Wow, this looked like quite an undertaking! And the results look beautiful. Next time I'm sure you'll be able to get it perfect.

The too much soup comment made me think of the first time I saw my cousin eat xiao long bao. I always try to eat it in one big bite so that none of the soup spills out. After all, it's what makes it so unique. My cousin would bite a hole in the side of the dumpling and discard the soup onto his plate. I felt as thought I had been punched in the gut!

Kirk

Hi Clare - We did like how the aspic "set", so I think we'll just lower the amount of Agar, next time.

Hi PE - Always so positive! The skins were too thick for the Missus, so we'll have to come up with something to solve that. There were quite a few steps involved in making this.

Hi Kathy - Unfortunately, the dough was not up to the Missus's standards.

Hi Jean - Consider yourself reminded!

Hi shar - So you've made Xiao Long Bao? They are very different from Jiaozi - the dough has to be much stiffer. Also, for Jiaozi, the middle of the dough for each dumpling has to be thicker then the edges which are folded - this is why most good Chinese Dumpling Houses still roll out their dough by hand. Almost sounds like you're making pasta dough.

Hi Candice - Hope the new "gig" is going well. I really felt bad for Her, the dough was very stiff.

Hi Mills - Thanks much!

Hi Howie - Oh my, that's heresy, letting the "soup" from the soup dumplings escape!

elmomonster

Holy xiao long bao Batman! I didn't even realize that's how the soup gets in there...agar-agar cubes! I've always thought, naively I might add, that someone went around and stuck a syringe full of broth into each dumpling before steaming!

Kirk

Hi Elmo - Well great minds think alike....I think. I thought the same as you until I read the pictorial a few months ago! It was one of those; ooohhh, that's how they do it moments!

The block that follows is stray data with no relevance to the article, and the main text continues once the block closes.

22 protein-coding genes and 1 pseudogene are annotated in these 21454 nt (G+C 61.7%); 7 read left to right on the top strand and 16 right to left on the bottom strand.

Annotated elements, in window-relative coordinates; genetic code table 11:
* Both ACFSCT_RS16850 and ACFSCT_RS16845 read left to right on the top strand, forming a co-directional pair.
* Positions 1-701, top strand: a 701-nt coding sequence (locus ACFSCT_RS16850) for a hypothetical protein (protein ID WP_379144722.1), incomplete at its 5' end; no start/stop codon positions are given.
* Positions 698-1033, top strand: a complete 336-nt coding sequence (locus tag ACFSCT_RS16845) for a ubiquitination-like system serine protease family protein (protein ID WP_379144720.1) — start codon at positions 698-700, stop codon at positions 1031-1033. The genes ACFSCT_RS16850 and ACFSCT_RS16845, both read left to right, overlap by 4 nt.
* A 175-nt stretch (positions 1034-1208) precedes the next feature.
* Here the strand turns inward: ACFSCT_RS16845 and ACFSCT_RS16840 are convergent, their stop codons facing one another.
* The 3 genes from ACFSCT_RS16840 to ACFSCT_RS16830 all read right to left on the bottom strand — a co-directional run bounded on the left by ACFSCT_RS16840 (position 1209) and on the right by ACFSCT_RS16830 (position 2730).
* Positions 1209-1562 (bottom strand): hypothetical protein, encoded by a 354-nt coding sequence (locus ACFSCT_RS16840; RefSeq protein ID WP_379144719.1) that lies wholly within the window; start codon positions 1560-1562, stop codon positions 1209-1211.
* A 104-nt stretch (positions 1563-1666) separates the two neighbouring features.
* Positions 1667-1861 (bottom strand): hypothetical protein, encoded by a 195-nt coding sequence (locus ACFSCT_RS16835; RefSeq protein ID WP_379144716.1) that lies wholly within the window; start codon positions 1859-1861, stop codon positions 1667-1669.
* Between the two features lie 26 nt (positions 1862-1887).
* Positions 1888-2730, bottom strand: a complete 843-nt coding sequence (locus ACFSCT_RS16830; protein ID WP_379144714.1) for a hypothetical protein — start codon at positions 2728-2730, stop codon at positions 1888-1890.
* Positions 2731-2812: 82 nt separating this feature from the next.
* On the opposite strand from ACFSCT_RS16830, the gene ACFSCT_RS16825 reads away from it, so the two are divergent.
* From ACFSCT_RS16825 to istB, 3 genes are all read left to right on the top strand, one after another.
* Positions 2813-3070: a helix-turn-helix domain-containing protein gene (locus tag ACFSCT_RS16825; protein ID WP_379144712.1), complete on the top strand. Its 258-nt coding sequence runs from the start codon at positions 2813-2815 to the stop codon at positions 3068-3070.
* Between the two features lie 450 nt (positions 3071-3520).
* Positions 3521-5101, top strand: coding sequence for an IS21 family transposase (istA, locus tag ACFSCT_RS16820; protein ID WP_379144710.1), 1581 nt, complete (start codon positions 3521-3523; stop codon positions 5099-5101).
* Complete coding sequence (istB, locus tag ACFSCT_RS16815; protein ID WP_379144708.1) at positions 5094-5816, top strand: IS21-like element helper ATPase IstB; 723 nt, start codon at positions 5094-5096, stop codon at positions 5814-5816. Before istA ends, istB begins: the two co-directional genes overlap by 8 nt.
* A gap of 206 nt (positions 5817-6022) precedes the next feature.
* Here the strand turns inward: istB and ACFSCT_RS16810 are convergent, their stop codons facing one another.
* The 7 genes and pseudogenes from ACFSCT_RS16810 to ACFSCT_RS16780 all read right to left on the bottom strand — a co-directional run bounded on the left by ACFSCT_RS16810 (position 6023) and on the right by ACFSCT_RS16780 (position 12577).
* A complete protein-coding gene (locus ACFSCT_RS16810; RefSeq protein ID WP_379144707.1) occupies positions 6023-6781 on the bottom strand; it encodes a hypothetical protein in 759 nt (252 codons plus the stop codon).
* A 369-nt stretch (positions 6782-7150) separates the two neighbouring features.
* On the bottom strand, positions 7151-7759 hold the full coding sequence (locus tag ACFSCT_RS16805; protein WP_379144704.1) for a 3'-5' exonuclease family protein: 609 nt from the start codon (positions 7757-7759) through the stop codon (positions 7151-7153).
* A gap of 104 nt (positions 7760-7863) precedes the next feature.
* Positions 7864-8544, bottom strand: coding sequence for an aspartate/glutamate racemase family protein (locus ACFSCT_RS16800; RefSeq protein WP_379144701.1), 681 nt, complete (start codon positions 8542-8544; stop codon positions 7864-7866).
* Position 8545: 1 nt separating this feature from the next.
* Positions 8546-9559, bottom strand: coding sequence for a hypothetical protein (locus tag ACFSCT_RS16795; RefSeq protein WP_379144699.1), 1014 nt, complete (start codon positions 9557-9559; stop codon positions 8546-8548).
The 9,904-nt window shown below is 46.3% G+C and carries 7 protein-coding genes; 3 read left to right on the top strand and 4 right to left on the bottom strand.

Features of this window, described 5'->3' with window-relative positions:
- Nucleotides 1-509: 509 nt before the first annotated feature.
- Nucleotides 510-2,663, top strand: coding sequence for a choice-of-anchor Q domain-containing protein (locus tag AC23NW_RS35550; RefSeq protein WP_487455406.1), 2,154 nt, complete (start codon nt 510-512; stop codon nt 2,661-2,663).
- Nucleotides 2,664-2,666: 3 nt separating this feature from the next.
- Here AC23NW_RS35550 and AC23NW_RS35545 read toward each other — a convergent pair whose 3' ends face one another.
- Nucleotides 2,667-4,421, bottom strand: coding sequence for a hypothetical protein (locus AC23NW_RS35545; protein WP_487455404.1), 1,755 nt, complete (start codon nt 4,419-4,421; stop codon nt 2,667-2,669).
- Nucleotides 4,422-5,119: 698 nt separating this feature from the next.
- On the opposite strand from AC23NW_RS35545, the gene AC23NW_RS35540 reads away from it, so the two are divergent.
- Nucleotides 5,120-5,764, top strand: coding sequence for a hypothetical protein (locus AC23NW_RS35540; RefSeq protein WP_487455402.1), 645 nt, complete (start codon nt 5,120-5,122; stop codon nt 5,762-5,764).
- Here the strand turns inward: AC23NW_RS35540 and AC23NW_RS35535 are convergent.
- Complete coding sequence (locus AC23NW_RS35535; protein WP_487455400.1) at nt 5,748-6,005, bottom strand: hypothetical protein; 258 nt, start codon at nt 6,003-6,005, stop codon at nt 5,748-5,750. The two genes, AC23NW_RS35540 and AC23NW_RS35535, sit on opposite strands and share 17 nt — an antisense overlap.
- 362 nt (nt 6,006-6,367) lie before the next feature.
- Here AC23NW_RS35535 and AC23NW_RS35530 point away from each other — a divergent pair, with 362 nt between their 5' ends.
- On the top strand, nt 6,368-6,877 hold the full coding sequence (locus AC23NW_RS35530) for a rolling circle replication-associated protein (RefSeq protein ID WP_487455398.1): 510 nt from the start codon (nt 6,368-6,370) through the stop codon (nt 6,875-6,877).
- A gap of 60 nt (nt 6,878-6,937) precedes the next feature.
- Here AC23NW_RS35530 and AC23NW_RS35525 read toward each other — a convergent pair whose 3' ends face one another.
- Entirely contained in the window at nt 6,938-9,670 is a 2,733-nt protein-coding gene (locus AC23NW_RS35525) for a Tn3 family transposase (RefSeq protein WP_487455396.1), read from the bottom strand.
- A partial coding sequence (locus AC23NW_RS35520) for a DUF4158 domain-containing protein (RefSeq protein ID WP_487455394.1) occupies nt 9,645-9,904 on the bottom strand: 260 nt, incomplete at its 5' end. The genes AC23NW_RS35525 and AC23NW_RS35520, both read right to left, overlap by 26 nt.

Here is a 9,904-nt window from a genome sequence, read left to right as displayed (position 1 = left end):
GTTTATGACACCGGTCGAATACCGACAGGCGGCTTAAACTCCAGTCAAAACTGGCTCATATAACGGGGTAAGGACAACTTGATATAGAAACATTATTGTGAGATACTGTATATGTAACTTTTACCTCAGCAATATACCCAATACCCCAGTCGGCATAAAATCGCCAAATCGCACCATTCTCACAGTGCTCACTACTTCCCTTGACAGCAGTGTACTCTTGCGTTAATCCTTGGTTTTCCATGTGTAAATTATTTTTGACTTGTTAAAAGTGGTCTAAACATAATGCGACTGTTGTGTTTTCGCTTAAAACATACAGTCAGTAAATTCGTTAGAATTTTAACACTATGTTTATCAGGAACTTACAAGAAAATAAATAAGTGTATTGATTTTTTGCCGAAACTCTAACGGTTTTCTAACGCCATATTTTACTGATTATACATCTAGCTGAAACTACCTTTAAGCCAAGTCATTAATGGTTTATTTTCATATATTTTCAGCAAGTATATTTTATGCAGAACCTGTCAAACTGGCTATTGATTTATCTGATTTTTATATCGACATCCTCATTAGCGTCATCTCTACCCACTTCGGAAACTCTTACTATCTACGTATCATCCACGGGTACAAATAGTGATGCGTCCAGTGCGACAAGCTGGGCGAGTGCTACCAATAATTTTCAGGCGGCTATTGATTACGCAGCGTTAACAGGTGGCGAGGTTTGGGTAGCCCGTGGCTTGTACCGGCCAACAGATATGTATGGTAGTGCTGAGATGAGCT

Emily

Excellent post

But I've noticed that you don't have a recipe category...please make one.

This is absolutely the kind of impossible exotic thing I am always wanting to try when I have some time on the weekends. No matter how it turns out it's always an adventure...the shopping, the preparing, the waiting, the cooking, the tasting, the photography, and then the eating and the posting.

Lots of work and lots of fun.

More please,

Emily

Kirk

Hi Emily - Ok, it's done - took I bit longer then I thought, but there is now a recipe category.

Barbara

Those are beautiful, Kirk! You and the Missus really took on a project, and while they are not perfect (I know how dissapointing it can be to have dough come out rolled too thick--my first jaozi were like that) they are still lovely.

Did you really not know about the aspic? Silly boy! ;-)

Kirk

Hi Barbara - I really didn't know about the aspic, until I saw (the Missus had to read) the recipe last year. It was one of those, "ooohhh that's how they do it" moments. Also, since Xiao Long Bao is a Shanghainese style dumpling, the Missus and her Mom(from Shandong) really didn't know how the filling was made. And we never thought to ask relatives........

lance

What a great job!!!!! How exciting to take on such a tremendous task. And what a great accomplishment!!!! Congrats to you and the Missus!!!! WOW!!!!! Thanks for sharing...........

Kirk

Hi lance - Oh geez, it wasn't that big a deal! Thanks though!

Jack

Kirk...you guys rock! But of course, what you might need next time is an outsider's opinion on the quality of the dumplings. Probably a couple dozen should suffice! :)